“Take for example bottom bouncers,” said the former PWT champion. “They can be a pain as they tangle in your tackle box or slide all over your boat. Up until now, the best way to keep bouncers neat was in a 5-gallon bucket!
“The folks at JNB Originals are obviously walleye fishermen, and they are willing to listen to anglers’ ideas. They came up with a Bottom Bouncer Tamer made out of a canvas-like material that holds and separates bouncers by weight and color that you can roll up and shut with a Velcro strap. It keeps them dry, organized, untangled and accessible.”
The “canvas-like” material used in the Bouncer Tamer ($14) is actually polyester fabric, in a weight used for the popular, rugged “Top Gun” boat covers.
Another critical angling accessory that has given walleye fishermen fits when it comes time to stash it is the in-line planer board. Too large for most tackle boxes and susceptible to crushing underfoot when left on deck, the plastic boards are a pain in the neck when placed anywhere but in the water, where they work wonders on finicky fish.
Using a combination of polyester fabric and a vinyl-encapsulated polyester mesh, Martin’s Planerboard Tamer ($22) from JNB holds four boards separately yet side-by-side in a holster that is self draining and accessible from its location, bolted to the side of his boat’s center console.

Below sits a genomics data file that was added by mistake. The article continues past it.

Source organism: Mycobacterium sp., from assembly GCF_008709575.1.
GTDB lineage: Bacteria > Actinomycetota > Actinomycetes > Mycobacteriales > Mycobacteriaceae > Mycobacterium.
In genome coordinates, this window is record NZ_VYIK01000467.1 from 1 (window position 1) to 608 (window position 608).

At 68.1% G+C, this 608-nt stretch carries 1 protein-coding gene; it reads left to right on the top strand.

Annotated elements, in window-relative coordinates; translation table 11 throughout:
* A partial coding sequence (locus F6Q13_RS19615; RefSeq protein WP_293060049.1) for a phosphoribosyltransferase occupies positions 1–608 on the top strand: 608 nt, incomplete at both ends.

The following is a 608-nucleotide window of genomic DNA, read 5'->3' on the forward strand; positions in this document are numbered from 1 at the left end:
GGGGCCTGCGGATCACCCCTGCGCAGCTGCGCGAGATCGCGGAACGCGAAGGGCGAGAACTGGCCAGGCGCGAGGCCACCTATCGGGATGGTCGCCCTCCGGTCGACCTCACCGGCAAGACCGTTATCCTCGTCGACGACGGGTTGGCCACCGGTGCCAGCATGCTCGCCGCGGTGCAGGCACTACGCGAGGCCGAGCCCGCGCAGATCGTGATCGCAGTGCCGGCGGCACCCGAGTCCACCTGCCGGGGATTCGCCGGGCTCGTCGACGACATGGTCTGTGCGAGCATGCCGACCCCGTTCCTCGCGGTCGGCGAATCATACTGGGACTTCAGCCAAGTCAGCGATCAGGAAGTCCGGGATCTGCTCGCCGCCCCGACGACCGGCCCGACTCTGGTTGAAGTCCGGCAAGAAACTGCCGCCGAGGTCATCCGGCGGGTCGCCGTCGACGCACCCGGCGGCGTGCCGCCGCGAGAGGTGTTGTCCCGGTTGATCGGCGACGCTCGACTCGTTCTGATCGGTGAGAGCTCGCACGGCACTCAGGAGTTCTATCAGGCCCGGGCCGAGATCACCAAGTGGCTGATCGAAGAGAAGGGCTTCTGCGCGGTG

Up to four planerboards, all in one place and out of the way, yet within easy reach.
The same mesh material used in the JNB Planerboard Tamer to make it self-draining is the secret behind Martin’s favorite recent find for keeping bait lively.
“When left in conventional coolers, leeches tend to be sluggish until they are tempered to their surroundings,” Martin explained. “This can mean up to 20 minutes of down time waiting for your leech to acclimate itself to the water temperature and become active.
“By putting your leeches in a mesh bag and placing them in your livewell or hanging them over the side in the bag, in a minnow bucket, or the bag itself, the leeches get tempered to the water temperature they will be fished in, and become active right away when you put them on your hook, instead of balling up,” he said. “The bag also makes it a whole lot easier to pass the bait around in the boat!”